As Roman acknowledged, it's hard to know, from a research perspective, how much of an impact gentrification has had on the crime rate. "It's very difficult to test this all empirically," he said.
The bottom line: Still unclear. Roman's hypothesis certainly makes intuitive sense, and it's backed by data from segregated and gentrified neighborhoods. But there's very little research showing the direct impact of gentrification on crime, making it hard to gauge just how much of an effect is really there.
10) Alcohol consumption has declined
The case for: The correlation is there: alcohol consumption per capita has been declining since 1977, and hit particularly low levels during the 1990s and 2000s. (It's gone up slightly since then.) And alcohol abuse is definitely correlated with crime: according to one estimate, 40 percent of violent criminals in state prison were under the influence of alcohol when they committed their crimes.
The case against: Social scientists typically use beer consumption as a proxy for alcohol consumption generally. But while beer consumption has kept declining through the late 2000s, wine and liquor consumption has increased. So the existing research might be getting less useful at measuring how much alcohol people are consuming, which could skew analyses of its effect on crime.
The bottom line: Some effect. The Brennan Center analysis, as well as past research, shows that there's a strong association between alcohol consumption and crime. But in the specific case of the crime decline of the 1990s and 2000s, alcohol use simply didn't decline enough to explain that much of the drop. In all, the Brennan Center estimates, less alcohol consumption explains about 5 to 10 percent of the drop in crime in both the 1990s and the 2000s.
11) Psychiatric pills reduced violent behaviors
The case for: Researchers David Finkelhor and Lisa Jones argued that psychiatric medications, such as antidepressants and anti-ADHD drugs, helped decrease violent acts against and by children by improving people's moods and behavior.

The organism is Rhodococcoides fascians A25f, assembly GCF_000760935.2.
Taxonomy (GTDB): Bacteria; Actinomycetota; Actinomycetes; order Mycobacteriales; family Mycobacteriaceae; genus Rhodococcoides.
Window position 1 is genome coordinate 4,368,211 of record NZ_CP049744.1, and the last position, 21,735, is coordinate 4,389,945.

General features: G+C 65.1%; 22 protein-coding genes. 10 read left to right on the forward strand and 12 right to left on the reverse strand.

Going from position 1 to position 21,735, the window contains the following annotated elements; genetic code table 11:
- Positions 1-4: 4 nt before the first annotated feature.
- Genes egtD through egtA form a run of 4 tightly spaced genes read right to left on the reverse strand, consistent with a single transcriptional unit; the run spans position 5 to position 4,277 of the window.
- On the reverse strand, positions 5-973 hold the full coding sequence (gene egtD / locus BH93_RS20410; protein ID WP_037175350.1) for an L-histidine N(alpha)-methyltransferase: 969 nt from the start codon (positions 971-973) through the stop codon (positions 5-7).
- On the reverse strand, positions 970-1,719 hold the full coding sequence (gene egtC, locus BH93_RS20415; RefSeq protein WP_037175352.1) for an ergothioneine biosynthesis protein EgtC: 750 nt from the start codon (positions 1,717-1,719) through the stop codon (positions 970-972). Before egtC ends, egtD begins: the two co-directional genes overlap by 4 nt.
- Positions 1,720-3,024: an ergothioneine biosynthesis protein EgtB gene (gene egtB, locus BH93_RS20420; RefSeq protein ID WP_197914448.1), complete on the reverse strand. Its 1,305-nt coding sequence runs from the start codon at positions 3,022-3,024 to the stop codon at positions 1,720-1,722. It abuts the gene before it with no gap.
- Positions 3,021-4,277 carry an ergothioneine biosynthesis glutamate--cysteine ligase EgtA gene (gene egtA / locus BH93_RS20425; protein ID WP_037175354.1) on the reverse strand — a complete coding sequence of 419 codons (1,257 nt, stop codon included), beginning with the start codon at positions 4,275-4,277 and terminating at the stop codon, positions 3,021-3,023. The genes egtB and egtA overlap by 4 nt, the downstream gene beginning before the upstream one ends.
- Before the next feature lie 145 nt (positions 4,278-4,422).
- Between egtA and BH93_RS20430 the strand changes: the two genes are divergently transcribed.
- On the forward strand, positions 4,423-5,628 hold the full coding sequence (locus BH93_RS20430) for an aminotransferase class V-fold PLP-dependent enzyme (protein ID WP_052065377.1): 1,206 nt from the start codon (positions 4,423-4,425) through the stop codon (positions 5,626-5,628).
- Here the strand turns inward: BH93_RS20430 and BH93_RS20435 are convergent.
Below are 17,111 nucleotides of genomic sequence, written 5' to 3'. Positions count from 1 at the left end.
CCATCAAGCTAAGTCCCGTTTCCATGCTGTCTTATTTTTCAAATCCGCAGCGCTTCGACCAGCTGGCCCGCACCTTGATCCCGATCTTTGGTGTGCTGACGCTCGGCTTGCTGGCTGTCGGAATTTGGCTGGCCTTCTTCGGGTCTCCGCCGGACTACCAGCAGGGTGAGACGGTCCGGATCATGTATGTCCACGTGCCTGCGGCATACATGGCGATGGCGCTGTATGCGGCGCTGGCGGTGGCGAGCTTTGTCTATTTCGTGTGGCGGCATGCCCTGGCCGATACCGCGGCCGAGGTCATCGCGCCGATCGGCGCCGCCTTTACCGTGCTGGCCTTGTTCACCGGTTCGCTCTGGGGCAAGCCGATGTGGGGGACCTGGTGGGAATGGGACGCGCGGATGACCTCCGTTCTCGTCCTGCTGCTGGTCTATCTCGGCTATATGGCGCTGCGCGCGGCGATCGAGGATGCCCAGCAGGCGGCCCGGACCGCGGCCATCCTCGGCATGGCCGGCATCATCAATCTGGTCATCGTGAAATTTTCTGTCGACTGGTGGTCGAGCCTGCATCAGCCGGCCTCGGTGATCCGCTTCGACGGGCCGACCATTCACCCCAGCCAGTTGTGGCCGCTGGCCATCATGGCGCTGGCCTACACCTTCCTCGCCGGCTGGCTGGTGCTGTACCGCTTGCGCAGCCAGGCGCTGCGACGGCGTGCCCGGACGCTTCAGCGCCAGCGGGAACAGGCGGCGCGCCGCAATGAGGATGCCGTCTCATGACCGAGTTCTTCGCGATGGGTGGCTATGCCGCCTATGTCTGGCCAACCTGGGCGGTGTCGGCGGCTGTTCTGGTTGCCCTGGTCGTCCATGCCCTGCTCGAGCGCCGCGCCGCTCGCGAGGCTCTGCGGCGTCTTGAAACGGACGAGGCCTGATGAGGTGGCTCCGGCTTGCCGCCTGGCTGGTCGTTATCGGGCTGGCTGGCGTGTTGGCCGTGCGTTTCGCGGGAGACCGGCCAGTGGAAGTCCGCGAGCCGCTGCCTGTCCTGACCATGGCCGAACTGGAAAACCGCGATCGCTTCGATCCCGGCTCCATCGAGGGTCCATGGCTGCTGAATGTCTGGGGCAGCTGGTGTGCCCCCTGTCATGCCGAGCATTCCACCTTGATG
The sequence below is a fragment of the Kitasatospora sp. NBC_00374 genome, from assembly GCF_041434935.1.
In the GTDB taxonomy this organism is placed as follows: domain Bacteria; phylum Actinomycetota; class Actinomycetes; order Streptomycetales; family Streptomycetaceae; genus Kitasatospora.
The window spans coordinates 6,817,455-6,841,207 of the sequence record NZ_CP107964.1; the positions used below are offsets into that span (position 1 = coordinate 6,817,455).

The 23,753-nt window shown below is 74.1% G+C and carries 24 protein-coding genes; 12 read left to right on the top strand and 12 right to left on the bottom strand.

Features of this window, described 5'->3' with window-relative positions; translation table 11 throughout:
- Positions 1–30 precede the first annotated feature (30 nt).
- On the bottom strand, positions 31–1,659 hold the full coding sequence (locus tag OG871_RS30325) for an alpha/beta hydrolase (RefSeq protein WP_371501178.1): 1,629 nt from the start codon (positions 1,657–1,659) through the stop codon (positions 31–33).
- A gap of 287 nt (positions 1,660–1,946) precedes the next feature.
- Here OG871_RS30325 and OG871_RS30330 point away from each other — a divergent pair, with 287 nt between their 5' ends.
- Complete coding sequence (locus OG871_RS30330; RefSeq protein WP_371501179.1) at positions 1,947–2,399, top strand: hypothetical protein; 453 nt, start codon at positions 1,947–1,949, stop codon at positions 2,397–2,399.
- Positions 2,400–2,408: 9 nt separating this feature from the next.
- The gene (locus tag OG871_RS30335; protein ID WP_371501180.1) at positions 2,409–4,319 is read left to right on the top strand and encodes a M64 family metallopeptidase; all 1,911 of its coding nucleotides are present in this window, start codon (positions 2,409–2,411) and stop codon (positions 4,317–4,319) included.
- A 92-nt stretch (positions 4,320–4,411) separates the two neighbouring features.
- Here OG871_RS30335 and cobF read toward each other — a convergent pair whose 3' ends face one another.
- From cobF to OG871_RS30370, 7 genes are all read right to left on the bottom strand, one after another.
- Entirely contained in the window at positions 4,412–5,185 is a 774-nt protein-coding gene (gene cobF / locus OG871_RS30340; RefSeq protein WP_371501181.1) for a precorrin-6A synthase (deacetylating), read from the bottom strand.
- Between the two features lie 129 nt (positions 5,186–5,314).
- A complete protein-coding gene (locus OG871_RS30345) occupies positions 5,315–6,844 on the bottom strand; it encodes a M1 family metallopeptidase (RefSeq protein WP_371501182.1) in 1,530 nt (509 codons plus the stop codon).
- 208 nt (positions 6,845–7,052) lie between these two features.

The case against: Rosenfeld of the University of Missouri in St. Louis calls this theory plausible, but he said there's no significant research to support it yet. That doesn't mean these medications didn't contribute to the drop, but there's no evidence at the moment — beyond simple correlation — that they did.
The bottom line: Still unclear. Rosenfeld said the issue needs research, although he wouldn't put it at the top of his priority list.
12) Crack consumption has declined
The case for: Crack consumption and sales definitely fueled crime and disorder in the 1980s. While other "drug epidemics" have succeeded crack, it's possible that none of them have been as destructive — not least because crack is so cheap to make and sell.
"The popular myth is that it's all addicts committing crimes to support their habits," Roman said. "There's absolutely some of that, … but a much bigger part of the story is the drug-selling network — and the crime that went between the network and the gangs, and the crime that went around the sales."
The case against: Sure, it's possible. But cracking down on crack didn't stop illegal drug consumption or sales. It's called the balloon effect: cracking down on drug trafficking in one area merely shifts it to other places, since demand among users and sellers for the substances never really declines.
The bottom line: The data is incomplete. Surprisingly, this is one of the harder theories to study — because most of the best data on drug use was collected as a response to the crack epidemic, it doesn't cover the worst years of it.
13) America's gangs have gotten less violent
The case for: The thinking is simple: gangs have realized that shootings are bad for them. Knowing that police are much more likely to come down on their neighborhoods or organizations if they take part in a shooting, gang members have tried to avoid violence.
"The violence is simply bad for business," Tita of the University of California in Irvine said. "If one of their friends is part of a shooting, it's going to make it tougher for them to put money in their pocket."
The case against: There isn't good research on whether gangs are getting less violent overall and how much of an impact that's having on crime. Tita acknowledges this: "No studies have been carefully constructed to give me 100 percent confidence or even 90 percent confidence that any one of these things I'm telling you is true."